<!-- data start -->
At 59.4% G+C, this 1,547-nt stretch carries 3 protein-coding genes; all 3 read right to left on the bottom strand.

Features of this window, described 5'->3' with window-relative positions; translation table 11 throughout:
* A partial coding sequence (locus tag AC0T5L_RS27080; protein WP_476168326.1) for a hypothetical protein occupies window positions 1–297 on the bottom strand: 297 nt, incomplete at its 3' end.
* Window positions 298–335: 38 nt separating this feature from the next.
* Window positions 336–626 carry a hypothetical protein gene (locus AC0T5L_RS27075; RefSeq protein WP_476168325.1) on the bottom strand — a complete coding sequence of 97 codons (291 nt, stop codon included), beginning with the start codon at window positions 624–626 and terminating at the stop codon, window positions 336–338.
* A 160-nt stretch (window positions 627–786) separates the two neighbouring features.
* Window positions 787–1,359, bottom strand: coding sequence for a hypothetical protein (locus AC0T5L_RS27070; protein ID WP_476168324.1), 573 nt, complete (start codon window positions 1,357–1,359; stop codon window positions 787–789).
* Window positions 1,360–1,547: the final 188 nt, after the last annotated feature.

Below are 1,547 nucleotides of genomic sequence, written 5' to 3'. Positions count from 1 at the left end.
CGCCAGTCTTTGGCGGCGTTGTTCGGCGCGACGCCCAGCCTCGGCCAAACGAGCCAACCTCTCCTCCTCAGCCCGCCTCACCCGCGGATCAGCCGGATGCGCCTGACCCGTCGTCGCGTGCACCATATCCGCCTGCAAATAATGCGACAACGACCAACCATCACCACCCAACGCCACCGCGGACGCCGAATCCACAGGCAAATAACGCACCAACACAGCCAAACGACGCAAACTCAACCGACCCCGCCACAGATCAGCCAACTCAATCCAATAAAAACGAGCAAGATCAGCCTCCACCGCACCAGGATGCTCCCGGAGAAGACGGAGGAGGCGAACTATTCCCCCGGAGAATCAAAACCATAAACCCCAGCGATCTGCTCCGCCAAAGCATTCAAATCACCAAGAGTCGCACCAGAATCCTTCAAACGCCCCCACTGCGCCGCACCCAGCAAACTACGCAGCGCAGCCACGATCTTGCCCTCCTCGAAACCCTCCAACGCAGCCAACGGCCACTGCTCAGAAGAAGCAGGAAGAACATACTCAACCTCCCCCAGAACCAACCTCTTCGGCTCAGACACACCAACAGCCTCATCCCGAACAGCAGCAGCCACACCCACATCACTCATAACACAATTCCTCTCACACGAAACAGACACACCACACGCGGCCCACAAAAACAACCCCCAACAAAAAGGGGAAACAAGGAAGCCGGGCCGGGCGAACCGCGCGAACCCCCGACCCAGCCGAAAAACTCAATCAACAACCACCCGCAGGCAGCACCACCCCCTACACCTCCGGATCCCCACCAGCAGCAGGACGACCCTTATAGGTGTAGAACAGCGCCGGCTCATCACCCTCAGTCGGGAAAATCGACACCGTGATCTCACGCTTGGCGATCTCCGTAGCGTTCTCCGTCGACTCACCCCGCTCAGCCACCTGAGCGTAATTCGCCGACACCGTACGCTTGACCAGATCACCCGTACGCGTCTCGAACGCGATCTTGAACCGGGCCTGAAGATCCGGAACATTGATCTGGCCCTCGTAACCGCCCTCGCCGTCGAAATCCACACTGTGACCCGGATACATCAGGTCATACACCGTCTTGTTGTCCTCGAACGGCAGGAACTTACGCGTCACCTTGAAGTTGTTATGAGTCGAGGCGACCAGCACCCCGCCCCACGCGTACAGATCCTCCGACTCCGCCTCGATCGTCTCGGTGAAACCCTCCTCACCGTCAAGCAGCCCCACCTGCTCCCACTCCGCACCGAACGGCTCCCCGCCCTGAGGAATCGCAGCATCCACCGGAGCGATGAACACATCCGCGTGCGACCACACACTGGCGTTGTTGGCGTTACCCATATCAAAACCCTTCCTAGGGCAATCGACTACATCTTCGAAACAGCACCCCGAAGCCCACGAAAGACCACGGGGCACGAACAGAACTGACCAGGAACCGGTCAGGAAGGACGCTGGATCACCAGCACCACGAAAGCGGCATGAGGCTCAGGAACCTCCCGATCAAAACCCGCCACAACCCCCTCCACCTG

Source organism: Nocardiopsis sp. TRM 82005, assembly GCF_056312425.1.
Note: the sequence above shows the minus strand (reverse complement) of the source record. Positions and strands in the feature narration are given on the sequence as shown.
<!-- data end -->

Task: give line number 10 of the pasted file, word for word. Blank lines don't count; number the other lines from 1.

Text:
CGCCAGTCTTTGGCGGCGTTGTTCGGCGCGACGCCCAGCCTCGGCCAAACGAGCCAACCTCTCCTCCTCAGCCCGCCTCACCCGCGGATCAGCCGGATGCGCCTGACCCGTCGTCGCGTGCACCATATCCGCCTGCAAATAATGCGACAACGACCAACCATCACCACCCAACGCCACCGCGGACGCCGAATCCACAGGCAAATAACGCACCAACACAGCCAAACGACGCAAACTCAACCGACCCCGCCACAGATCAGCCAACTCAATCCAATAAAAACGAGCAAGATCAGCCTCCACCGCACCAGGATGCTCCCGGAGAAGACGGAGGAGGCGAACTATTCCCCCGGAGAATCAAAACCATAAACCCCAGCGATCTGCTCCGCCAAAGCATTCAAATCACCAAGAGTCGCACCAGAATCCTTCAAACGCCCCCACTGCGCCGCACCCAGCAAACTACGCAGCGCAGCCACGATCTTGCCCTCCTCGAAACCCTCCAACGCAGCCAACGGCCACTGCTCAGAAGAAGCAGGAAGAACATACTCAACCTCCCCCAGAACCAACCTCTTCGGCTCAGACACACCAACAGCCTCATCCCGAACAGCAGCAGCCACACCCACATCACTCATAACACAATTCCTCTCACACGAAACAGACACACCACACGCGGCCCACAAAAACAACCCCCAACAAAAAGGGGAAACAAGGAAGCCGGGCCGGGCGAACCGCGCGAACCCCCGACCCAGCCGAAAAACTCAATCAACAACCACCCGCAGGCAGCACCACCCCCTACACCTCCGGATCCCCACCAGCAGCAGGACGACCCTTATAGGTGTAGAACAGCGCCGGCTCATCACCCTCAGTCGGGAAAATCGACACCGTGATCTCACGCTTGGCGATCTCCGTAGCGTTCTCCGTCGACTCACCCCGCTCAGCCACCTGAGCGTAATTCGCCGACACCGTACGCTTGACCAGATCACCCGTACGCGTCTCGAACGCGATCTTGAACCGGGCCTGAAGATCCGGAACATTGATCTGGCCCTCGTAACCGCCCTCGCCGTCGAAATCCACACTGTGACCCGGATACATCAGGTCATACACCGTCTTGTTGTCCTCGAACGGCAGGAACTTACGCGTCACCTTGAAGTTGTTATGAGTCGAGGCGACCAGCACCCCGCCCCACGCGTACAGATCCTCCGACTCCGCCTCGATCGTCTCGGTGAAACCCTCCTCACCGTCAAGCAGCCCCACCTGCTCCCACTCCGCACCGAACGGCTCCCCGCCCTGAGGAATCGCAGCATCCACCGGAGCGATGAACACATCCGCGTGCGACCACACACTGGCGTTGTTGGCGTTACCCATATCAAAACCCTTCCTAGGGCAATCGACTACATCTTCGAAACAGCACCCCGAAGCCCACGAAAGACCACGGGGCACGAACAGAACTGACCAGGAACCGGTCAGGAAGGACGCTGGATCACCAGCACCACGAAAGCGGCATGAGGCTCAGGAACCTCCCGATCAAAACCCGCCACAACCCCCTCCACCTG